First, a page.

As several nations face the scourge of Islamicist terror, telling the truth about Islam has never been more important. After the 9/11 attacks in the USA, Western elites have been falling all over themselves separating the “religion of peace” from radical groups that “pervert” a distinguished monotheistic religion.

It is time for the truth.

Yes, most Muslim neighbors are peaceful people. The same can be said of people of all faiths or none in most circumstances. Most people do not murder in pursuit of power. Yes, there have been historical moments when Christian nations have made war on Muslim nations. And, yes, there have been tragic errors in Israel’s pursuit of security amidst scores of nations and millions of people desiring her destruction.

Qualifiers complete. It is time for truth.

21st century Islamist terrorism is consistent with a conquering ethos that dominates Islam from its inception to its current forms. From the conquest of the Arabian Peninsula by Mohammed’s armies in the 620s to the Ottoman expansions into the 17th century, Islam fosters political, military and social domination, allowing Christians and Jews limited freedoms as second-class citizens and violently persecuting all other religions as a matter of policy.

10-10-732 and 9-11-1683

On October 10, 732, the Frankish troops of Charles Martel repulsed the Umayyad cavalry in a field between Tours and Poitiers. The century prior to 732 was one of unabated Islamic conquest. On September 11, 1683, the army of the Ottoman Empire was defeated at the gates of Vienna (in large part thanks to valiant Polish cavalry), ending centuries of Ottoman conquests in Asia Minor and Eastern Europe.

Crusaders and colonizers: it is complicated.

Politically correct historians and cultural commentators enjoy lambasting Western oppression of Islamiclands, citing the Crusades of 1096-1291 and the European race for Africa and the Middle East between 1870 and 1940 as proof that modern Muslim anger is justified and the West is getting a taste of its own medicine. The Crusades represent a complex series of events originating in both Eastern and Western Christian imperial aims. These included protecting pilgrims and reconquering lost territory. Add to this mix the promises of material and spiritual honor and a toxic mix of motives and methods emerges. After 1291, no Christian presence remained in the Holy Land apart from small religious enclaves.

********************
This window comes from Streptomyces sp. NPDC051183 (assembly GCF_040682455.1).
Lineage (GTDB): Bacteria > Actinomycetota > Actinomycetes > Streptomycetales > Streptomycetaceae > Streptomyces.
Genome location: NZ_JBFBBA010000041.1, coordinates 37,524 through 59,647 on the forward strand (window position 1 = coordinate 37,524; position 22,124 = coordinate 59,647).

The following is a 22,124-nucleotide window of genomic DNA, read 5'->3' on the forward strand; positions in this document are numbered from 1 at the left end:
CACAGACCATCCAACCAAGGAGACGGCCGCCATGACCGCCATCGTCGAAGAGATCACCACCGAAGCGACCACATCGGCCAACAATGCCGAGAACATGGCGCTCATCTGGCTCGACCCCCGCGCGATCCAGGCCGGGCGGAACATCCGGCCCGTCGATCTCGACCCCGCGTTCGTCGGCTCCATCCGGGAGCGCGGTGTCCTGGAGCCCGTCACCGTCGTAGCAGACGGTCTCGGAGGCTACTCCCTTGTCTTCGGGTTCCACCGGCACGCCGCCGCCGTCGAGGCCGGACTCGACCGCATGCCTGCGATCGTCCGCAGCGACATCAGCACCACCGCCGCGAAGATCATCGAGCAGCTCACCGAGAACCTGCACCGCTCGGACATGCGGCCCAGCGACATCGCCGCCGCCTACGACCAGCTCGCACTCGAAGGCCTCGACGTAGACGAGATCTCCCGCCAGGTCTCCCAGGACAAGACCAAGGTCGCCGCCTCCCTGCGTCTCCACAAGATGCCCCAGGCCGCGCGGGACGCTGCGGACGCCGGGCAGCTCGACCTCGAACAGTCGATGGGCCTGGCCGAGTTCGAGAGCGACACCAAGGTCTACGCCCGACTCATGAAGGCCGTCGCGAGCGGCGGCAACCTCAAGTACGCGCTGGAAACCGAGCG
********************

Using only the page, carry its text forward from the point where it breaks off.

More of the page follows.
The colonialism of the 19th and 20th centuries was the result of the vacuum left with the end of the Ottoman Empire. There is much indefensible oppression and one must separate the economic and political power games of Western nations from the humanitarian and spiritual goals of Christian missionaries – they were often at odds with each other. By the 1970s, however, no Western nation controlled Muslim territory and the emergence of OPEC and the untold oil wealth ended the ability of Islamic regimes to blame the West for their economic problems. As one Imam in Cupertino CA recently said, “Given the wealth of many Muslim nations, there should not be a single poor Muslim in the world.” (Name withheld for his personal protection.)

And there is Israel.

The birth of the modern State of Israel in 1948 is considered a great evil in the eyes of global Islam. Extremists deny both the existence of Israelite presence in ancient times and the severity of the Holocaust! They avoid the uncomfortable facts that the Mufti of Jerusalem supported mass extermination in 1941, encouraging Hitler with his plans for the Auschwitz and Saschsenhausen death camps. Moderates claim that this tiny state is a Western colonial imposition and now an “apartheid” oppressor of Palestinians. A few brave Muslims work for peace at the risk of their lives. Israel’s support of religious freedom, the presence of a million Arab citizens and a vibrant democracy and economy do not matter – she must be eliminated. Every radical Muslim group repudiates Israel’s right to exist.

How then shall we live?

Islam is organically incapable of fostering an egalitarian democracy. The Qur’an has no texts allowing for the equality of all citizens in a Muslim nation. Reform groups that catch media attention either repudiate foundational Muslim texts or act as a cover for extremist agendas.

Americans and all lovers of liberty must face the truth about Islam. In next week’s essay, we will explore positive attitudes and actions for a better future.